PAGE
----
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Moeen Ali and Alex Hales both failed to impress as Alastair Cook's prospective new Test opening partner in a patchy England performance against Pakistan A in Sharjah.
England eventually lost 11 wickets for 198 in reply to their hosts' 12 for 192 in a curious warm-up match, but of more significance were the fluffed auditions for next week's first Test from Moeen and Hales, who both departed inside four overs.
There was some good news for England as back-to-form Ian Bell (53) and James Taylor (61) shared a century stand before both retired at lunch.
Four hours later, after Moeen had returned at number 11 and failed again in a second innings, Taylor too was back to turn his score of 45 into a half-century.
There was little sense to any of it, of course, apart from as preparation in the short time allowed for the start of a three-match series against Pakistan in Abu Dhabi on Tuesday.
Only then will England begin to discover whether the end is to justify the means.
With Hales and Moeen gone so soon, Bell and Taylor steadied England from 16 for two. Following their double retirement, four more wickets fell for just nine runs.
England had set out by prior arrangement to bat throughout the day, but left-armers Junaid Khan and Mir Hamza (four for 34) quickly picked up an opener each.
Moeen was already unconvincing before he aimed a loose push-drive at Junaid, and edged instead to second slip.
Hales went in strikingly similar fashion, this time edging to first slip as Hamza angled one across him.
Taylor had early moments of concern, inside-edging Junaid past his leg stump and also surviving a loud appeal by Hamza for lbw.
But he was otherwise solid, pulling the seamers especially well - while Bell used his feet to hit Zafar Gohar for a straight six and went on to complete his 90-ball 50 by the time a late lunch was taken to accommodate Friday prayers.
England were sufficiently emboldened to pull in the third-wicket pair, and allow others a chance.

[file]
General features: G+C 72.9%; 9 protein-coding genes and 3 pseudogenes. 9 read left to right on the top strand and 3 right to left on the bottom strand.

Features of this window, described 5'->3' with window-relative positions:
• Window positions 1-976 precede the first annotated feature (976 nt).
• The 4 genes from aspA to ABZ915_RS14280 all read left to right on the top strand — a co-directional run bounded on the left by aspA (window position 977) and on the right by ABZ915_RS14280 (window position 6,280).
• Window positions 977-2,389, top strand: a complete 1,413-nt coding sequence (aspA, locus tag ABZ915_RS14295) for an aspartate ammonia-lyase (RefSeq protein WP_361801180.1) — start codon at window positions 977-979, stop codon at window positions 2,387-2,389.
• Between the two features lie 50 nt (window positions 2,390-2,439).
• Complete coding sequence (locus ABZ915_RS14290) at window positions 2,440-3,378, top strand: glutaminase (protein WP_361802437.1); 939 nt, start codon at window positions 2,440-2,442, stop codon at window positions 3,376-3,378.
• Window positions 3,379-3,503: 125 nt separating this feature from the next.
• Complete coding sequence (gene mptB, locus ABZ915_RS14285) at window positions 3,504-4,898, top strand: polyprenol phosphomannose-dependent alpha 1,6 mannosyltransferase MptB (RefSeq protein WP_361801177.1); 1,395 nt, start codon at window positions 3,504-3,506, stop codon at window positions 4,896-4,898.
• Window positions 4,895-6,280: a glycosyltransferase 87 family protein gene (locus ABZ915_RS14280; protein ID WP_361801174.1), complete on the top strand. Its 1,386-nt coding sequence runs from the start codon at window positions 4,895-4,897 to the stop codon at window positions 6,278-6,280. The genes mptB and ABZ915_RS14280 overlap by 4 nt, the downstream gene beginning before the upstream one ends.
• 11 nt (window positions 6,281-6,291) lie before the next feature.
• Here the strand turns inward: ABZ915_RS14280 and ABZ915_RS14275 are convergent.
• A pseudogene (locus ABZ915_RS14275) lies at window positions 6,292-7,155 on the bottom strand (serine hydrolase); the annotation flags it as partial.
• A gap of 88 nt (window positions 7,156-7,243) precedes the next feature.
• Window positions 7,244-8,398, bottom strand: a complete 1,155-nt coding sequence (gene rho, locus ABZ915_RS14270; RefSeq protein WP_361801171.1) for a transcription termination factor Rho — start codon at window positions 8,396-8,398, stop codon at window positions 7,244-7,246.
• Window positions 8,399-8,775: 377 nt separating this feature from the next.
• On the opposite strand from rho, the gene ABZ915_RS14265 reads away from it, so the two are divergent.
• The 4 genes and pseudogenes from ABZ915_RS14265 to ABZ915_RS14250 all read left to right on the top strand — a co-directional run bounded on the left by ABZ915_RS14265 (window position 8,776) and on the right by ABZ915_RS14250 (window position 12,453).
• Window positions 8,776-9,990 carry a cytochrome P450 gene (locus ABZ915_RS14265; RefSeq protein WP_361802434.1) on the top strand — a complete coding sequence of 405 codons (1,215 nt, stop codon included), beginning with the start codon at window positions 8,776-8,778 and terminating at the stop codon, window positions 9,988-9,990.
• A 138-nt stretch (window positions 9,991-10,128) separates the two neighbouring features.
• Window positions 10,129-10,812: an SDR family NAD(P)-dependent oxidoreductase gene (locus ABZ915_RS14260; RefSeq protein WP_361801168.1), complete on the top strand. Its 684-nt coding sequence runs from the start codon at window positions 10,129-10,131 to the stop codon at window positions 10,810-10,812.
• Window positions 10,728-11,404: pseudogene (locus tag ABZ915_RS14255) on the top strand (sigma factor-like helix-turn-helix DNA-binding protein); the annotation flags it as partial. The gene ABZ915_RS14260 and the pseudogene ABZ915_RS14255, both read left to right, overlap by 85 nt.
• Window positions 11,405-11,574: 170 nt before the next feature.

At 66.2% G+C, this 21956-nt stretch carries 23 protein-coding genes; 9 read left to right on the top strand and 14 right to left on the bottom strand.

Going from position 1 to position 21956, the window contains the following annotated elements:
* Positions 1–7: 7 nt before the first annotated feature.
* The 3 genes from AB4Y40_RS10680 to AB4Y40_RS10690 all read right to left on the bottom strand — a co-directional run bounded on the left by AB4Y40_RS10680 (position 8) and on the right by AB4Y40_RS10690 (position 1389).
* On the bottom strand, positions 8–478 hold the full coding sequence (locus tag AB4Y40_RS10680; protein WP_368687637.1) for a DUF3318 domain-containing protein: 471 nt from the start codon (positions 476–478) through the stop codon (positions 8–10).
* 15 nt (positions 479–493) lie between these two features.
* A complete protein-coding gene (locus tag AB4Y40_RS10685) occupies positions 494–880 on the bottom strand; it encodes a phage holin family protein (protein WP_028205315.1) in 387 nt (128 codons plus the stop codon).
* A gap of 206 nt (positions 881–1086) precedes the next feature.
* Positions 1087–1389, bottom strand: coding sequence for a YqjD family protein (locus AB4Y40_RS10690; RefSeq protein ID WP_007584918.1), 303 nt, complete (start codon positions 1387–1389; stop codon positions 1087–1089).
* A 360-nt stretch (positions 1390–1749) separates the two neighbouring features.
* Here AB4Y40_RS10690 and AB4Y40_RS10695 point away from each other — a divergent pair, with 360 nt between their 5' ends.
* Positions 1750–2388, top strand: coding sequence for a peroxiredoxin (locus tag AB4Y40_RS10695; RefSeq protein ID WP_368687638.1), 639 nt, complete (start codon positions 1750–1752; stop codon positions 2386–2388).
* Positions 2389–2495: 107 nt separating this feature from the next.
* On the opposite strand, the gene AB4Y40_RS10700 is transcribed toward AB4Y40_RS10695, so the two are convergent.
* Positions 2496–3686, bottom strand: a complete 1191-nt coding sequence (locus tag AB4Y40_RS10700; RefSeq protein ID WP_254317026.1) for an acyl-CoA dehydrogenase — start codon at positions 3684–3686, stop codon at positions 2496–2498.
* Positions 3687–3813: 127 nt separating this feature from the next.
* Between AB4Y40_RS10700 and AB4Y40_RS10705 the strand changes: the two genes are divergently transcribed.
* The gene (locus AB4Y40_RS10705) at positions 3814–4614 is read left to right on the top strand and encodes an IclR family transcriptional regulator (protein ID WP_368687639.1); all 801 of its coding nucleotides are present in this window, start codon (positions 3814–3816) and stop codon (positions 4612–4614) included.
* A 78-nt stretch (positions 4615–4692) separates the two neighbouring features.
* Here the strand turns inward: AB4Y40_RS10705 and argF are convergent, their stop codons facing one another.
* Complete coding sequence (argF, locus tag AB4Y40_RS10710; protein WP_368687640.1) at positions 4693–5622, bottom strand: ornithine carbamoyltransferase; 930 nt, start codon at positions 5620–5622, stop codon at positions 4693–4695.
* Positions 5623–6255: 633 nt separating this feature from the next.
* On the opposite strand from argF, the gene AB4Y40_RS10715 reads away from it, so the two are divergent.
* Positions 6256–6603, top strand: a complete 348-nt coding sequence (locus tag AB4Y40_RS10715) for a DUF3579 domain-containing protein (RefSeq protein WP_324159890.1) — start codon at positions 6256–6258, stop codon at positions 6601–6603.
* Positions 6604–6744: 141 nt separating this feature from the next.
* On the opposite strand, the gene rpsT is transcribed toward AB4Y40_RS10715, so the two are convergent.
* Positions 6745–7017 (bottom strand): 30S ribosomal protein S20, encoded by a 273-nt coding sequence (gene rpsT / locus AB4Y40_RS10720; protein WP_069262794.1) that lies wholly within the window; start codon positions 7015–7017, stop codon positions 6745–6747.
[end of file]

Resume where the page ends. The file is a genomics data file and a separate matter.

It was a move that came to nought for Ben Stokes, bowled on the back-foot defence when occasional off-spinner Iftikhar Ahmed got one to turn from round the wicket and hit the top of off stump to see off the all-rounder for the second match in succession.
Jos Buttler tried to dig in but fell tamely, poking a slower ball from Hamza straight to cover, and the left-armer was on a hat-trick when Jonny Bairstow was squared up and edged behind first ball.
Bairstow left with a quizzical expression, presumably over whether the low catch had quite carried, and Adil Rashid was then positively astounded to be given out stumped after the ball rolled back off his bat to wicketkeeper Adnan Akmal off Gohar.
There was not the remotest doubt about Liam Plunkett's stumping - and when Samit Patel gloved an attempted pull behind to go for a laboured eight from 41 balls, England were all out by conventional measurements.
But in this match bereft of usual rules, instead Moeen and Buttler found themselves batting together in a second innings for each.
In the circumstances, it was comparative normality when the same two batsmen appeared again after tea.
For Moeen, it proved a short excursion before he was out for a second time in the day - for an aggregate 19 - lbw walking across his stumps to Hamza.
There was the consolation before stumps, though, of Taylor's continued assurance and signs too that Buttler was perhaps batting himself into some much-needed form.
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